Emotional Governance

Emotional Governance

by Barry Richards
     
 
This book argues that the development of political leadership as emotional management is essential to the defence of democracy against terror, boredom and demagogy. This lucid and original work combines recent studies of politics and the media with a psychological approach to the relationship between leaders and public. It offers a model of a new style of leadership,

Overview

This book argues that the development of political leadership as emotional management is essential to the defence of democracy against terror, boredom and demagogy. This lucid and original work combines recent studies of politics and the media with a psychological approach to the relationship between leaders and public. It offers a model of a new style of leadership, based on the idea of 'emotional governance' - deliberate and sophisticated attention to the emotional dynamics of the public. The model is explored in a detailed study of public emotion around terrorism, but has application in all fields of politics. It is also key to the general task of engaging with electorates, often seem today as in different to politics yet still as vulnerable to manipulation.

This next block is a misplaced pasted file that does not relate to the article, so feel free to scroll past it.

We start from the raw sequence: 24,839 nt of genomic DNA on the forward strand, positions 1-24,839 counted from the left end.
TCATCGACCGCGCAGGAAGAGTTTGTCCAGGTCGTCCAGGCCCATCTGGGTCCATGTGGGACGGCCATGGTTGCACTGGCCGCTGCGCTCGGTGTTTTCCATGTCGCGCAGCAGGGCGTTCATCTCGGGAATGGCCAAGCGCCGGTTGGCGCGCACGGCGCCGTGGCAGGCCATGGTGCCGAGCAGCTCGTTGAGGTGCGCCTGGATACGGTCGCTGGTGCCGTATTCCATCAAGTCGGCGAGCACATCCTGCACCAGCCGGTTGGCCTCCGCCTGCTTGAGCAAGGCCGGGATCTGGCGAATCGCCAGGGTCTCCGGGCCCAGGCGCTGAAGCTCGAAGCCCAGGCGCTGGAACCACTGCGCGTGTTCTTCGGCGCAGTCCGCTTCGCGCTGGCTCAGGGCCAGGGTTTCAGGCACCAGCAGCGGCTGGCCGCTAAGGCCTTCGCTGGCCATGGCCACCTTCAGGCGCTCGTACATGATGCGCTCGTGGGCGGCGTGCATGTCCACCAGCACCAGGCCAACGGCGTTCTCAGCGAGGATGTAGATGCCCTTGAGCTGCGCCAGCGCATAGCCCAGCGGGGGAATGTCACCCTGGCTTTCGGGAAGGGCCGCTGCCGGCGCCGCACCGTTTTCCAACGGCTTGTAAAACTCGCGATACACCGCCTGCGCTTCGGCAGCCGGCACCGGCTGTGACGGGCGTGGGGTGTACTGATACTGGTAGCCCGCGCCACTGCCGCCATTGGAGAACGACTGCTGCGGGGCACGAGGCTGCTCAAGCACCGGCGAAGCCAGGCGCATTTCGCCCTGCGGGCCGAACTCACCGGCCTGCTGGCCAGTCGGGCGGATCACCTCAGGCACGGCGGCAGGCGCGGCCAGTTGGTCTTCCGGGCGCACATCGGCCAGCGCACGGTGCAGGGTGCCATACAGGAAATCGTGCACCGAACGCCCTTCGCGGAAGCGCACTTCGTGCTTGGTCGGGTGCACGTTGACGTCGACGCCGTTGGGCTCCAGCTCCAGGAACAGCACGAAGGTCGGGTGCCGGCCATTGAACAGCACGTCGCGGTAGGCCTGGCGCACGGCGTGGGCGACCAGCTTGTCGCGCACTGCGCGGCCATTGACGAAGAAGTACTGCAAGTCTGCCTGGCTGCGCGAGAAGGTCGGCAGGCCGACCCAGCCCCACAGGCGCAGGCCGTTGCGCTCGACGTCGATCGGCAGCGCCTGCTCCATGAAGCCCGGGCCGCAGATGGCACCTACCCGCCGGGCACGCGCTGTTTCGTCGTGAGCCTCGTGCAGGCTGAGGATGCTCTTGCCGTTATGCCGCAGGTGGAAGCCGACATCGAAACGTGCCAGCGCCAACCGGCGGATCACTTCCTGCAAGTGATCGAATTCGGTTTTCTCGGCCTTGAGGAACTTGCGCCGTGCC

About the Author:
Barry Richards is Professor of Public Communication and Deputy Dean of the Media School at Bournemouth University, UK

Editorial Reviews

From the Publisher

'This is a rich book and its strengths lie in its capacity to provoke further work on both contemporary political debates and policy: asylum and immigration, international terrorism, possession of economic resources, climate change and environmental risk would all benefit from Richards' approach.' War and Media

Product Details

ISBN-13:
9780230592339
Publisher:
Palgrave-UK-USA
Publication date:
10/17/2007
Sold by:
Barnes & Noble
Format:
NOOK Book
File size:
345 KB

Meet the Author

BARRY RICHARDS is Professor of Public Communication and Head of Research in the Media School at Bournemouth University, UK. He was formerly Professor and Head of the Department of Human Relations at the University of East London. He has written extensively on psychosocial dimensions of politics and popular culture.

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